The Q&A Archives: Newly Planted Clematis Die

Question: About 4 weeks ago I purchased 2 different clematis vines from a department store, each with a 5-inch stem. I planted them immediately in what I thought were ideal conditions -- cool soil with morning sun. I kept them both watered. The green leaves have died and I don't see any new signs of life. Are they dead? What did I do wrong?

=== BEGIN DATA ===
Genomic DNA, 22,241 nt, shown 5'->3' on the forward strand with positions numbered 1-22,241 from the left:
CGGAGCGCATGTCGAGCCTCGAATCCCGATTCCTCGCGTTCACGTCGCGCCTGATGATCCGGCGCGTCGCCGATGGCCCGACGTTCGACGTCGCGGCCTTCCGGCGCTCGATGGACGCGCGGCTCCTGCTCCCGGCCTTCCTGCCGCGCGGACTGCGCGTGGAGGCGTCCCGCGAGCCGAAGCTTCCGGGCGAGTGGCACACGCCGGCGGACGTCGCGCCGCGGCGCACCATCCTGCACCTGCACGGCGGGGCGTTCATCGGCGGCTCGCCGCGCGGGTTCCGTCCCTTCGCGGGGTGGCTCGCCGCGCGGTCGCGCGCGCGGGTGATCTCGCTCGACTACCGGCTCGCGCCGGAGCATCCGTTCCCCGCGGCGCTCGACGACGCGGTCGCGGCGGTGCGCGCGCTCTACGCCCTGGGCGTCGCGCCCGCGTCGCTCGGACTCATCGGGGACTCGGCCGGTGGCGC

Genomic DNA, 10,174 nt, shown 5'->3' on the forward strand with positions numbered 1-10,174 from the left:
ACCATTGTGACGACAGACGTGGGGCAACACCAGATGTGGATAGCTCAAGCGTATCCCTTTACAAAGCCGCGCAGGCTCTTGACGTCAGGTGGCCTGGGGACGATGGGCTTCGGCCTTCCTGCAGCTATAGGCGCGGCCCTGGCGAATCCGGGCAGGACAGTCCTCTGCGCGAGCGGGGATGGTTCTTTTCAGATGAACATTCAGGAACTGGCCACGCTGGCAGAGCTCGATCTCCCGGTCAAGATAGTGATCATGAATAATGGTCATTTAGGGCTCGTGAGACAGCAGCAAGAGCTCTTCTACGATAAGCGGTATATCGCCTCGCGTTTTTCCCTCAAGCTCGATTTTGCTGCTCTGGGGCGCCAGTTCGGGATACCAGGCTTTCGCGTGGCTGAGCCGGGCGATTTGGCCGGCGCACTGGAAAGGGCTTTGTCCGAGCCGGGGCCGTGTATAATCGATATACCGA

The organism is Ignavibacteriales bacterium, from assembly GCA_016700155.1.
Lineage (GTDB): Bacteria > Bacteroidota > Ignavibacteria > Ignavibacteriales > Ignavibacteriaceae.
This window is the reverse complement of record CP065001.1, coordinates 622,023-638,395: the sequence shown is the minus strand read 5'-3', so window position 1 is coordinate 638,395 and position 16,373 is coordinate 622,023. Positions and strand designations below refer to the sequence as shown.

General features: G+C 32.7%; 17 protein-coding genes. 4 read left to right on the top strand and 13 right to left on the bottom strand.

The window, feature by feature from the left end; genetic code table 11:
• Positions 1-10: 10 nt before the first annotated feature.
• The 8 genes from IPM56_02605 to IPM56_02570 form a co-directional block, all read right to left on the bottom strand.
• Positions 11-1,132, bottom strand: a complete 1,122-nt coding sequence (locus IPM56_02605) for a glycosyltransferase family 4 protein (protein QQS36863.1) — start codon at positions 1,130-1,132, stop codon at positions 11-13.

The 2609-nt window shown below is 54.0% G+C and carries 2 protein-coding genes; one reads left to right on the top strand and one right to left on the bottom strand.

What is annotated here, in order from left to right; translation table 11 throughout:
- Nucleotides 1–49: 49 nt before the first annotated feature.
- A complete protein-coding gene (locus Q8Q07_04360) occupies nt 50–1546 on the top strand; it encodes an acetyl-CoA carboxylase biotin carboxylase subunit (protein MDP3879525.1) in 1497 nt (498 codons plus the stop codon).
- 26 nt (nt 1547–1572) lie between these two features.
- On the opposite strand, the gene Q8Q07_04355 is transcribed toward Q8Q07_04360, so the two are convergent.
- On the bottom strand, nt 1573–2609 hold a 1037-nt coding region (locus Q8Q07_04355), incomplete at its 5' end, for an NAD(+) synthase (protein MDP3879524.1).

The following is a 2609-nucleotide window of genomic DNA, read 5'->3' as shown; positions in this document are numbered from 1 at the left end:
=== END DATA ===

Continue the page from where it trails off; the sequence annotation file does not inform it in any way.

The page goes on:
Answer: If there are no signs of green sprouts coming from the stems or soil, I'm afraid they're probably not going to make it. It's hard to say exactly what went wrong. The plants may have been stressed by conditions at the department store when you purchased them, and the additional stress of planting was too much for them. You might contact the store to see if they offer any guarantees. It's also possible that you planted them too shallowly. Potted plants should be set in the soil at the same level they were growing in the container. However, bare-root plants (which are usually sold with the roots surrounded by moist sawdust or peat moss) should be planted deeper, with the rootball set 3 to 6 inches below the surface of the soil -- which in your case means burying part of the green stem. Deep planting helps keep roots cool and moist. If you want to experiment, you can dig up the roots and, if you see any signs of life, replant them slightly deeper.

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